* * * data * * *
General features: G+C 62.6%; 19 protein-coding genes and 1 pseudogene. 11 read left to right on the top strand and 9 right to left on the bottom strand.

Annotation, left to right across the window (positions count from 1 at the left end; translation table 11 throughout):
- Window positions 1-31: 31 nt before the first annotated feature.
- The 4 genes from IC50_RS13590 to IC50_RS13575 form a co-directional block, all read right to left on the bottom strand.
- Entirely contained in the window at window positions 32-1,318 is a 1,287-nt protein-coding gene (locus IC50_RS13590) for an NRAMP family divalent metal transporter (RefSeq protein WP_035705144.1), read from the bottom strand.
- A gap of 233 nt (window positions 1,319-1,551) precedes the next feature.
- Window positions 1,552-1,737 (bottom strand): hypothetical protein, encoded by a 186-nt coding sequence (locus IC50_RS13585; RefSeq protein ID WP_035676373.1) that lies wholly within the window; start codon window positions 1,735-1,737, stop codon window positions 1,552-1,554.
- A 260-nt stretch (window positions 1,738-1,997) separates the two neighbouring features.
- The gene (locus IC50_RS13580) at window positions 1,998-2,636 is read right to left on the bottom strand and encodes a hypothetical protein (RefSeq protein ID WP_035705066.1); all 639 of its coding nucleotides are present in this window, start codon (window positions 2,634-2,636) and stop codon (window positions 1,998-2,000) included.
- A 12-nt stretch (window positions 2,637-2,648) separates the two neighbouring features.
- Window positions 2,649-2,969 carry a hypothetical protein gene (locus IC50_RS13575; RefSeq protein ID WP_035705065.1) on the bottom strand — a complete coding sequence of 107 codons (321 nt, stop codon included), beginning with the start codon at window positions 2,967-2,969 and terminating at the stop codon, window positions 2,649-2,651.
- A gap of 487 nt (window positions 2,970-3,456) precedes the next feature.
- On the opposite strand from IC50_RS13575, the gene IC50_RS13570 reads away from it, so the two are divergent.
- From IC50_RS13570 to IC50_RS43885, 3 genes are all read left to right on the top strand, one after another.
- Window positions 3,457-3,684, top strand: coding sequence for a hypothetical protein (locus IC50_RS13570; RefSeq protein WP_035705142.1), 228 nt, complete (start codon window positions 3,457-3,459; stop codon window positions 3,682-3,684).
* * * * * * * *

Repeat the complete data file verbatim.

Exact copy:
General features: G+C 62.6%; 19 protein-coding genes and 1 pseudogene. 11 read left to right on the top strand and 9 right to left on the bottom strand.

Annotation, left to right across the window (positions count from 1 at the left end; translation table 11 throughout):
- Window positions 1-31: 31 nt before the first annotated feature.
- The 4 genes from IC50_RS13590 to IC50_RS13575 form a co-directional block, all read right to left on the bottom strand.
- Entirely contained in the window at window positions 32-1,318 is a 1,287-nt protein-coding gene (locus IC50_RS13590) for an NRAMP family divalent metal transporter (RefSeq protein WP_035705144.1), read from the bottom strand.
- A gap of 233 nt (window positions 1,319-1,551) precedes the next feature.
- Window positions 1,552-1,737 (bottom strand): hypothetical protein, encoded by a 186-nt coding sequence (locus IC50_RS13585; RefSeq protein ID WP_035676373.1) that lies wholly within the window; start codon window positions 1,735-1,737, stop codon window positions 1,552-1,554.
- A 260-nt stretch (window positions 1,738-1,997) separates the two neighbouring features.
- The gene (locus IC50_RS13580) at window positions 1,998-2,636 is read right to left on the bottom strand and encodes a hypothetical protein (RefSeq protein ID WP_035705066.1); all 639 of its coding nucleotides are present in this window, start codon (window positions 2,634-2,636) and stop codon (window positions 1,998-2,000) included.
- A 12-nt stretch (window positions 2,637-2,648) separates the two neighbouring features.
- Window positions 2,649-2,969 carry a hypothetical protein gene (locus IC50_RS13575; RefSeq protein ID WP_035705065.1) on the bottom strand — a complete coding sequence of 107 codons (321 nt, stop codon included), beginning with the start codon at window positions 2,967-2,969 and terminating at the stop codon, window positions 2,649-2,651.
- A gap of 487 nt (window positions 2,970-3,456) precedes the next feature.
- On the opposite strand from IC50_RS13575, the gene IC50_RS13570 reads away from it, so the two are divergent.
- From IC50_RS13570 to IC50_RS43885, 3 genes are all read left to right on the top strand, one after another.
- Window positions 3,457-3,684, top strand: coding sequence for a hypothetical protein (locus IC50_RS13570; RefSeq protein WP_035705142.1), 228 nt, complete (start codon window positions 3,457-3,459; stop codon window positions 3,682-3,684).